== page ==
Hall of Fame QB Steve Young opened up about his struggle against severe separation anxiety.

Professional Football Hall of Fame quarterback Steve Young shared his struggles with mental health at a charity event. It is revealed that he has grown up with severe separation anxiety. It wasn’t well-diagnosed in his playing career with the San Francisco 49ers.

According to The Athletic, Young spoke at a charity dinner for the non-profit Children’s Mind Institute at the Sharon Heights Golf & Country Club in Menlo Park, California on April 25th, according to The Athletic. In a speech on stage, Young described an episode in which he recalled excelling at school and sports, but used excuses to avoid breaking up with his parents. His mother, Sherry Young, would drive him to school and remain in her classroom. When his friends asked him to sleep at home, Young used athletics and early morning workouts as excuses.

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“I didn’t know this, but I grew up with severe separation anxiety as a child,” Young said at the event. “All I knew was that I didn’t sleep in anyone’s house. I got an A, didn’t miss a day at school, and was captain of three sports. I mean, if you had known me then, you’d be like, ‘That kid killed me. there is.’ Because I was killing. But if you said, ‘Hey, do you want to sleep in my house?’ the answer is, ‘It won’t happen.'”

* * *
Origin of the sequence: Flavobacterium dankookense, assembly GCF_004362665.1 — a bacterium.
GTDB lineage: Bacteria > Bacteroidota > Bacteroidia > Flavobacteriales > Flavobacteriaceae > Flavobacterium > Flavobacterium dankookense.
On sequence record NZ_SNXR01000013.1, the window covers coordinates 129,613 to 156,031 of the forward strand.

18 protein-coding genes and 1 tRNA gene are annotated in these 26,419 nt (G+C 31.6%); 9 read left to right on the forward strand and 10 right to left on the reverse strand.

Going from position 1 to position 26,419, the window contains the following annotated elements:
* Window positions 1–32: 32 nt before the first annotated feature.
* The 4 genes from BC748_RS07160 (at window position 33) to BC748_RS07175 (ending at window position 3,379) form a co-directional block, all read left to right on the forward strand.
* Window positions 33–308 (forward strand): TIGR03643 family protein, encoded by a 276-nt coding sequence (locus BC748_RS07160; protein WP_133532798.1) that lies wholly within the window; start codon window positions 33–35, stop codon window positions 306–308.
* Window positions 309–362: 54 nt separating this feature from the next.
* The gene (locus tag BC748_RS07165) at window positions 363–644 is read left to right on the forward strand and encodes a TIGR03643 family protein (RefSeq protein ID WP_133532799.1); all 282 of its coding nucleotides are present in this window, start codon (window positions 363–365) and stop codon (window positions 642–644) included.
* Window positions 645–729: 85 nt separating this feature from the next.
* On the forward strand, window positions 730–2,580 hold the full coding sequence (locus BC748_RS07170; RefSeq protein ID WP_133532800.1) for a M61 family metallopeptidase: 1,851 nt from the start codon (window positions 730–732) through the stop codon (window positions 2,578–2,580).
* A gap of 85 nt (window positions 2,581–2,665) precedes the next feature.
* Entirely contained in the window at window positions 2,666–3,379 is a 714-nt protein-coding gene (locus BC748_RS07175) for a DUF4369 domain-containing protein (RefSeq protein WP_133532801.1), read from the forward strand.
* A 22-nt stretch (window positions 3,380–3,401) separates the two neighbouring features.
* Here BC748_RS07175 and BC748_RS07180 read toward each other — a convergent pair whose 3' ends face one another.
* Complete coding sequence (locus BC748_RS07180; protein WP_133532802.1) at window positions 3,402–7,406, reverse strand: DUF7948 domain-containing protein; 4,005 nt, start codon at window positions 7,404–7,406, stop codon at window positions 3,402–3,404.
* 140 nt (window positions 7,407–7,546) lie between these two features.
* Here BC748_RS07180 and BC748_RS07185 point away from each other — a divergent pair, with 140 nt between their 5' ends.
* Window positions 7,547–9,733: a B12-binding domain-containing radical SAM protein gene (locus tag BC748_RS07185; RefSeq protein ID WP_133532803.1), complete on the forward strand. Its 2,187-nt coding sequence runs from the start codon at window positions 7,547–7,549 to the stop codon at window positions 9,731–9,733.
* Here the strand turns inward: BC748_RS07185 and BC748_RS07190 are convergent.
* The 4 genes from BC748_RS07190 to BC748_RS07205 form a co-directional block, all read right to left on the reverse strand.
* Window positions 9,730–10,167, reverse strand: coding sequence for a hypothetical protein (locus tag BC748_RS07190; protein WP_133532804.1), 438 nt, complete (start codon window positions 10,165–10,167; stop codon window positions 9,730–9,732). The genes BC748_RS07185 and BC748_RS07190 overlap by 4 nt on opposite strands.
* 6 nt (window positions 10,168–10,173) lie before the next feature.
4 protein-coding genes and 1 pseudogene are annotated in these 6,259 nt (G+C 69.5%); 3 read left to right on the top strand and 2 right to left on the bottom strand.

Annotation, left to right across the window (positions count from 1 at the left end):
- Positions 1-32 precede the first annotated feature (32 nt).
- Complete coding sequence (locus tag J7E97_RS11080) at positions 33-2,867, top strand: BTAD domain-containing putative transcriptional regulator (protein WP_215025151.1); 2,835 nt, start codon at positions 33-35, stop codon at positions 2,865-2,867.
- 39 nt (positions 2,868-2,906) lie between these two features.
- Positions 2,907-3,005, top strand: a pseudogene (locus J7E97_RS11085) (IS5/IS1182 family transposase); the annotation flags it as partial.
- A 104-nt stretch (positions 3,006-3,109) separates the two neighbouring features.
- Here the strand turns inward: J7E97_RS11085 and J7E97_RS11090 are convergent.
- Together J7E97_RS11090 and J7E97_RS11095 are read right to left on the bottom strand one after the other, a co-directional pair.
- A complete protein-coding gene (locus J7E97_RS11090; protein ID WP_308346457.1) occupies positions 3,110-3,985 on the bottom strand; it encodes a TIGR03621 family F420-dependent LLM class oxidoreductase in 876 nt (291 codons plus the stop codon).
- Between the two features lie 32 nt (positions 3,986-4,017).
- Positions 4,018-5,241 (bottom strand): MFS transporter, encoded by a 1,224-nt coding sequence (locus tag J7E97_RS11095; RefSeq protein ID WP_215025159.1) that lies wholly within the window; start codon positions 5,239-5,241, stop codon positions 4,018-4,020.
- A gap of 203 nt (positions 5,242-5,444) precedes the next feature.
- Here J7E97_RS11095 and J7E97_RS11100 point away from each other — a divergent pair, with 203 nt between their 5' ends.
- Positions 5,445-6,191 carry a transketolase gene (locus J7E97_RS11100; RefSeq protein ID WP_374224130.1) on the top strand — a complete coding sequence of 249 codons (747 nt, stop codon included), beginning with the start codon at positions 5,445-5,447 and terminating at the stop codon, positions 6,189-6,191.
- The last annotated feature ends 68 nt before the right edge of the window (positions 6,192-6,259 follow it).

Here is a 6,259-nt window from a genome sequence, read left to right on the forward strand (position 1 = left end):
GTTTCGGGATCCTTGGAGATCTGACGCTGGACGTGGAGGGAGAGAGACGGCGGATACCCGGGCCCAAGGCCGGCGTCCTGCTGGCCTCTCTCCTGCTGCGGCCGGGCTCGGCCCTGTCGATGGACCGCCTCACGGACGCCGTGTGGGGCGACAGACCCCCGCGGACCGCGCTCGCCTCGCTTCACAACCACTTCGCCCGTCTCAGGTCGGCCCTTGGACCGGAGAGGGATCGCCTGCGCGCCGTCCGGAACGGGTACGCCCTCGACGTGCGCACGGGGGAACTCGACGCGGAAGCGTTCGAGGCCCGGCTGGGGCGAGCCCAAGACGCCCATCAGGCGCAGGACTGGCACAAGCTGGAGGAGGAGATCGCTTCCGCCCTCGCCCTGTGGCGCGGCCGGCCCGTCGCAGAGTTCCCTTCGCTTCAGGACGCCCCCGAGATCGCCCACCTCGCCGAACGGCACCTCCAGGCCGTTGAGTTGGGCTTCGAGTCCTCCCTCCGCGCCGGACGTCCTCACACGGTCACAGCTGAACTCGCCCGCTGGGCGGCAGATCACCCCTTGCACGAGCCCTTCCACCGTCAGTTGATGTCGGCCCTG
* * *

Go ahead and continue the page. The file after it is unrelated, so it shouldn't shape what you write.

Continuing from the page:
Young said his struggles continued into his thirties. He recalled two sleepless nights and anxiety prior to his game against the Atlanta Falcons in October 1991. After consulting with his family, Young realized that something was wrong with him and he promised to seek help.

After the game against the Falcons, Young said he saw team doctor James Klint whom he calls Reggie. Young asked Klint to speak privately and eventually told him about his symptoms and everything he had been through until the game day.

“Reggie said, ‘Steve, what you’re suffering from is severe undiagnosed childhood separation anxiety’.” said Young. “I’ve been playing pro bowl for five, six, seven years, you know? I said, ‘What? What do you mean?’

“But the next day, I went to the child psychologist, we were having a conversation and he asked me 10 questions. And if you answer yes to 8 of them, then you have this serious problem. I answered 10 of them, ‘Yes.’ It just seemed like a classic. How did I turn 30 and finally got a name for this crazy thing?”

Young played 15 seasons in the NFL from 1985 to 1999. The first two years of his career were spent at Tampa Bay Buccaneers and the rest in San Francisco. Young was a three-time Super Bowl champion, three-time AP First Team All-Pro, two-time MVP, and seven-time professional bowler.

He finished his career at 33,124 yards, 232 touchdowns and 107 interceptions with a 64.3% success rate. He also threw 722 balls over 4,239 yards and 43 touchdowns.

“I think we get lost in the woods when the park custodians come,” Young said. “Are you ashamed to ask him for directions? No, you would be an idiot not to ask him for directions. We want everyone to have the same experience that makes this less shameful. It would be foolish not to seek out. It helps.”

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